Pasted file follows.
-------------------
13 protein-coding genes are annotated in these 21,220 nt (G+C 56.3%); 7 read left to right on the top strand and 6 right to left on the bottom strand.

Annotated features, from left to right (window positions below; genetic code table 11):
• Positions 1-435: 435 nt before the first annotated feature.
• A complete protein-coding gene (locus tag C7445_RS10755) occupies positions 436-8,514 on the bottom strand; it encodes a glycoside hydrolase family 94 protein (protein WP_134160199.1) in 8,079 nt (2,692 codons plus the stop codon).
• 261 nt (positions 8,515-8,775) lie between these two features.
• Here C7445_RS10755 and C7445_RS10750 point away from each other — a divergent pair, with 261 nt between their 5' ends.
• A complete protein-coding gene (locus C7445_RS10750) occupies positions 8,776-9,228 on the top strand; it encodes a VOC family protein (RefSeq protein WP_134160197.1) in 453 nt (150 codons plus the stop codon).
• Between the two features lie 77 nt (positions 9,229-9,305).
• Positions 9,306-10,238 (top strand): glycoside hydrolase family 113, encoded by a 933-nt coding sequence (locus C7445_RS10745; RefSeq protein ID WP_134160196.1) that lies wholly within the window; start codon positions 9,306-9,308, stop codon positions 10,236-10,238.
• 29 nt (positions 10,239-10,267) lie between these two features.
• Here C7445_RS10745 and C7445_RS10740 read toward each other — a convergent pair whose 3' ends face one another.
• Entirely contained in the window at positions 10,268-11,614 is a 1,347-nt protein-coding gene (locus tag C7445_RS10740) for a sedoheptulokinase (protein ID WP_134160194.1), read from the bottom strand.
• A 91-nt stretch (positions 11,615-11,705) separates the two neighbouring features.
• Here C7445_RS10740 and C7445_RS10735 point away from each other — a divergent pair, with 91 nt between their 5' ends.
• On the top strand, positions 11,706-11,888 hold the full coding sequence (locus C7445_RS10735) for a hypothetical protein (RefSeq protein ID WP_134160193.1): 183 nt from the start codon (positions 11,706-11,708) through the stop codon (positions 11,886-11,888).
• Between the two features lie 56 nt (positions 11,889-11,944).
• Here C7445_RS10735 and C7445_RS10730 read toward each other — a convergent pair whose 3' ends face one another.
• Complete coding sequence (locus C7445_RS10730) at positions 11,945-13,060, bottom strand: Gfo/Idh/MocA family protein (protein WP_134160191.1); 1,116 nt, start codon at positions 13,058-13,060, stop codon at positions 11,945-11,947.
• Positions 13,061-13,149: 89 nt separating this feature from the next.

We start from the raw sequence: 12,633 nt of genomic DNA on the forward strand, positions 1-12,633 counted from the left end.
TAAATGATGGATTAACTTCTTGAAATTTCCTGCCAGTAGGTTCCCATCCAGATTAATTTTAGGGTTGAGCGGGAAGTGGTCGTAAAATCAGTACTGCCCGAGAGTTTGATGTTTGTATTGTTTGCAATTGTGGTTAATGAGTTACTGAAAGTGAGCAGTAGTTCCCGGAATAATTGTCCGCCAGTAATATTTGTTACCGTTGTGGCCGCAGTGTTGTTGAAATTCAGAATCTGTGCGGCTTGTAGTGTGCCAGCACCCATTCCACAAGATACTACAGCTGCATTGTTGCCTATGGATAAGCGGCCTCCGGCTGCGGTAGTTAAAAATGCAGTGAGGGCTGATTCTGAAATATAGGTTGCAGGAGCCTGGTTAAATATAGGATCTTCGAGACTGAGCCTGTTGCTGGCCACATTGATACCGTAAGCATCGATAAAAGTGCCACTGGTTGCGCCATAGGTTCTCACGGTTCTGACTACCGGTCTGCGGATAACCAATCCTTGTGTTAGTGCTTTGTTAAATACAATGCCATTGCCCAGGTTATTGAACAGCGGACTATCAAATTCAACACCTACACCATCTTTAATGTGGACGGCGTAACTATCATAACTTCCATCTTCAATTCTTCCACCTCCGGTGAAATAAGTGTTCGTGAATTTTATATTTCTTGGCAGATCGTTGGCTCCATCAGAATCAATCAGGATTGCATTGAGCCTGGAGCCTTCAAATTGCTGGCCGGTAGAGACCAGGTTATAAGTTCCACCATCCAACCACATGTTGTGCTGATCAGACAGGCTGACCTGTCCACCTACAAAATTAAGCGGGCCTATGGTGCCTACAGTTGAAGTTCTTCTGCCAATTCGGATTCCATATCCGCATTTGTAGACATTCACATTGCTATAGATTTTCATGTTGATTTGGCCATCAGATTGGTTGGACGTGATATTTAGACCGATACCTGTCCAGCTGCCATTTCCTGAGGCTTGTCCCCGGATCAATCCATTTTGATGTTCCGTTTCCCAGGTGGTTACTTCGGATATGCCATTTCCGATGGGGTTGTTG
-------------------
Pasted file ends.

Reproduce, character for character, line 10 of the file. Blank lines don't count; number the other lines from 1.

• 29 nt (positions 10,239-10,267) lie between these two features.